With socialite Ghislaine Maxwell having been convicted in the sordid Jeffrey Epstein sex scandal, public attention has shifted to the powerful men who were guests of the affluent couple and whether or not they will face any consequences.
Maxwell, 60, was accused of recruiting and grooming four teenage girls between 1994 and 2004 for Epstein, her former boyfriend, who killed himself at age 66 by hanging in a federal jail cell in Manhattan in 2019 while awaiting trial on sex abuse charges.
To this day, many conspiracies on social media contend that Epstein may have been murdered because of what he could potentially reveal about prominent men had he stood trial.
Maxwell was convicted Wednesday on five of six counts, including one of sex trafficking. Attorneys for Maxwell, who faces up to 65 years in prison, said they would appeal.
The trial was seen as a window for justice for the #MeToo movement, which encouraged women to speak out about sexual abuse by famous people.
Among the men whose names came up in stories and photos over the years about Epstein are former US presidents Bill Clinton and Donald Trump, Great Britain’s Prince Andrew, who is facing a lawsuit from Epstein and Maxwell accuser Virginia Roberts Giuffre; billionaire investor Leon Black and Harvard law professor Alan Dershowitz.
During the trial, Epstein’s private pilot Paul Visoski testified about the Boeing 727 he flew to carry Epstein and his guests between 2000 and 2004. The media have called the plane the “Lolita Express”.
Visoski said he piloted about 1,000 flights and had flown the prince, Clinton and Trump. The flight logs also named Robert F. Kennedy Jr, Microsoft co-founder Bill Gates, former US senator George Mitchell and violinist Itzhak Perlman as passengers.
All have denied any wrongdoing, and none have been charged with crimes related to Epstein.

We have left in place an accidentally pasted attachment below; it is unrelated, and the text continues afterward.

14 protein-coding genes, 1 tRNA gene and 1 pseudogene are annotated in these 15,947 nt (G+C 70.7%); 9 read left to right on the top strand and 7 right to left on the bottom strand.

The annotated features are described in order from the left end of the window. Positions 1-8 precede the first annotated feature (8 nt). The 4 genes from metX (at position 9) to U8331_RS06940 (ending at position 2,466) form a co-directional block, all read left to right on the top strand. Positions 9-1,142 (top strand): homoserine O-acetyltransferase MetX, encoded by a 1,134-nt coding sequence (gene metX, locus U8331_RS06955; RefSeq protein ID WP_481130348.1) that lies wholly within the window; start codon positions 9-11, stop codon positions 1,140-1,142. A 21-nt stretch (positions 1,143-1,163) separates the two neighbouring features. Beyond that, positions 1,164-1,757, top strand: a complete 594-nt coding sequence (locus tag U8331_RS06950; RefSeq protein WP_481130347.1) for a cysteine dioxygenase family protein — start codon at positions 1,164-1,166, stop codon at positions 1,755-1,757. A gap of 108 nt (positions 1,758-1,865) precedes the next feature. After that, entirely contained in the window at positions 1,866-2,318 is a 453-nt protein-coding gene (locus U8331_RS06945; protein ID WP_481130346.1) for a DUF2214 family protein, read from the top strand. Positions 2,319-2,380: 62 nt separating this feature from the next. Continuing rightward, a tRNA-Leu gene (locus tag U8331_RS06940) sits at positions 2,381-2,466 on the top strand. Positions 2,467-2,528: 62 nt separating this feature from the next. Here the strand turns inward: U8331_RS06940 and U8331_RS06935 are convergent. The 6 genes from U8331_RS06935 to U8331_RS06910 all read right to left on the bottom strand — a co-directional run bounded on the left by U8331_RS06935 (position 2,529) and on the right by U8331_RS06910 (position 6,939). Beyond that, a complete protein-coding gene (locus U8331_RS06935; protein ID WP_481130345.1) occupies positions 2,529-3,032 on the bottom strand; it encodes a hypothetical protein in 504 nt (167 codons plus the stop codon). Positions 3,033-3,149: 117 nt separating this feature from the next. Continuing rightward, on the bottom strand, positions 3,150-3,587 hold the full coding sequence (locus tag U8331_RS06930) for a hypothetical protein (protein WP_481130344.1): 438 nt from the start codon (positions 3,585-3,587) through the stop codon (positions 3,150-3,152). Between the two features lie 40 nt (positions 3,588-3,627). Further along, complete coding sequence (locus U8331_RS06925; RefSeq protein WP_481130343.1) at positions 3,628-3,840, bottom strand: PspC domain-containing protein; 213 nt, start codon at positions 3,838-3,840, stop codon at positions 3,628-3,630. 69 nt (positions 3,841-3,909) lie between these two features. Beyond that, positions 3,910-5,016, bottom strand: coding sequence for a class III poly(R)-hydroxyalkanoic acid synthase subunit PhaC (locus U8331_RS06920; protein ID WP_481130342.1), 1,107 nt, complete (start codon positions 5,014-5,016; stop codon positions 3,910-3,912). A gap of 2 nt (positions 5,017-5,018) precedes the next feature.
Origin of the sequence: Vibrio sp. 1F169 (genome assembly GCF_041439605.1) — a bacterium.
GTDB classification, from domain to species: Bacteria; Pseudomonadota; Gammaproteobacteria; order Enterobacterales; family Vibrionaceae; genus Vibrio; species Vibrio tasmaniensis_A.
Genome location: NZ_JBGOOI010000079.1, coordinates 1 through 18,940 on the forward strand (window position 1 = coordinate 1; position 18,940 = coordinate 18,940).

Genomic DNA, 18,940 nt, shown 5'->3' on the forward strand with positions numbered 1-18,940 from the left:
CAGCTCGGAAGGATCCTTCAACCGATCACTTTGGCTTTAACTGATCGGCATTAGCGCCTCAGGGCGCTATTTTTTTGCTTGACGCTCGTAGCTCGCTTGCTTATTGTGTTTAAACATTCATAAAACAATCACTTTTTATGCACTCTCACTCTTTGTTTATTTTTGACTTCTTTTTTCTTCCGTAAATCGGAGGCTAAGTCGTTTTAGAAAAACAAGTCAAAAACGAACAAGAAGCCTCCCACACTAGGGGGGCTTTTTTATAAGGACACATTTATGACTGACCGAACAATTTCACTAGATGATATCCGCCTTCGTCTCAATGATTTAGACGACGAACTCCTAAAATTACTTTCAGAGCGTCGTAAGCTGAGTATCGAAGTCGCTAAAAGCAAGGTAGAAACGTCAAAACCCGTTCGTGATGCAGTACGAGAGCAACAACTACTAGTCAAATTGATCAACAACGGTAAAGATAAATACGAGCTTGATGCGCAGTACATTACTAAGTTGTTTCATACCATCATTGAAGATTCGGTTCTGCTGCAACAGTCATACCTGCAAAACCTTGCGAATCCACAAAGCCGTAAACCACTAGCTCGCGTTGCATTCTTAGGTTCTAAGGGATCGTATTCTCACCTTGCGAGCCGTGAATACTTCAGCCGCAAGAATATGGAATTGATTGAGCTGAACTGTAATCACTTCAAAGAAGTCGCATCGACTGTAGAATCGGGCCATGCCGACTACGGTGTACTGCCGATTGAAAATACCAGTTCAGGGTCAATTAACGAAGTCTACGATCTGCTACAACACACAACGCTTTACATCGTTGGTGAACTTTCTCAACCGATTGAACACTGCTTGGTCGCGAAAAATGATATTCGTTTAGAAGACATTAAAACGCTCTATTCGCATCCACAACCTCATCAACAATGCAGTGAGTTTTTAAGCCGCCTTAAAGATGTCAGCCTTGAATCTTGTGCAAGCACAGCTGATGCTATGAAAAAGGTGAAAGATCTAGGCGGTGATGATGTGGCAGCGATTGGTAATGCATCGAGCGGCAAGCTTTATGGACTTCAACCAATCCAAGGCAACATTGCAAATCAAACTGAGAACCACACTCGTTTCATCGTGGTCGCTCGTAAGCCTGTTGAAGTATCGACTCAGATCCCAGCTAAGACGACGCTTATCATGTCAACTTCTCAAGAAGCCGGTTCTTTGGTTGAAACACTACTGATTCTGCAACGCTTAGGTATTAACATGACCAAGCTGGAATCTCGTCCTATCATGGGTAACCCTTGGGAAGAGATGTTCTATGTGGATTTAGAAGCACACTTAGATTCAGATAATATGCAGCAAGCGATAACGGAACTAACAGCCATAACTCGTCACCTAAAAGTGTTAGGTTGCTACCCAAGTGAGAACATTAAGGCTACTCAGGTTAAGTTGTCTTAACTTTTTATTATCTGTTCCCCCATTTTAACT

“That the woman who procured girls for Epstein and his wealthy friends will now die in prison, while the men involved remain either free to live their lives or (in Epstein’s case) beyond the reach of any mortal judge, provokes a nagging sense of unfinished business,” wrote Gaby Hinsliff, a columnist for The Guardian of London, on Thursday.
“Some still hope she (Maxwell) might share whatever she knows now, given the conviction has left her with nothing much to lose. … But she cannot be the only one who knows more than she is telling about that tainted circle through which so many powerful men have moved,” Hinsliff wrote.
Jonathan Turley, a constitutional law professor at George Washington University, tweeted, “When you consider these five convictions for Maxwell, this picture becomes more glaring in the total absence of prosecution for the men on the other end of these flights.”
Another controversy emerged this week when the BBC, the UK’s public broadcaster, said it had breached its editorial standards by having Dershowitz comment on the Maxwell verdict during a live broadcast.
Dershowitz was introduced as a “constitutional lawyer”, with no mention of a connection to Epstein or the sex allegations that Giuffre has made against him.
Dershowitz has denied her accusations and says he has never met her. He also has filed a lawsuit against Netflix for portraying him in a “defamatory manner” in its documentary Jeffrey Epstein: Filthy Rich.
Dershowitz, 83, previously helped negotiate a 2008 plea deal for Epstein, in which the financier pleaded guilty to charges of soliciting a minor for prostitution, registered as a sex offender and served a jail sentence.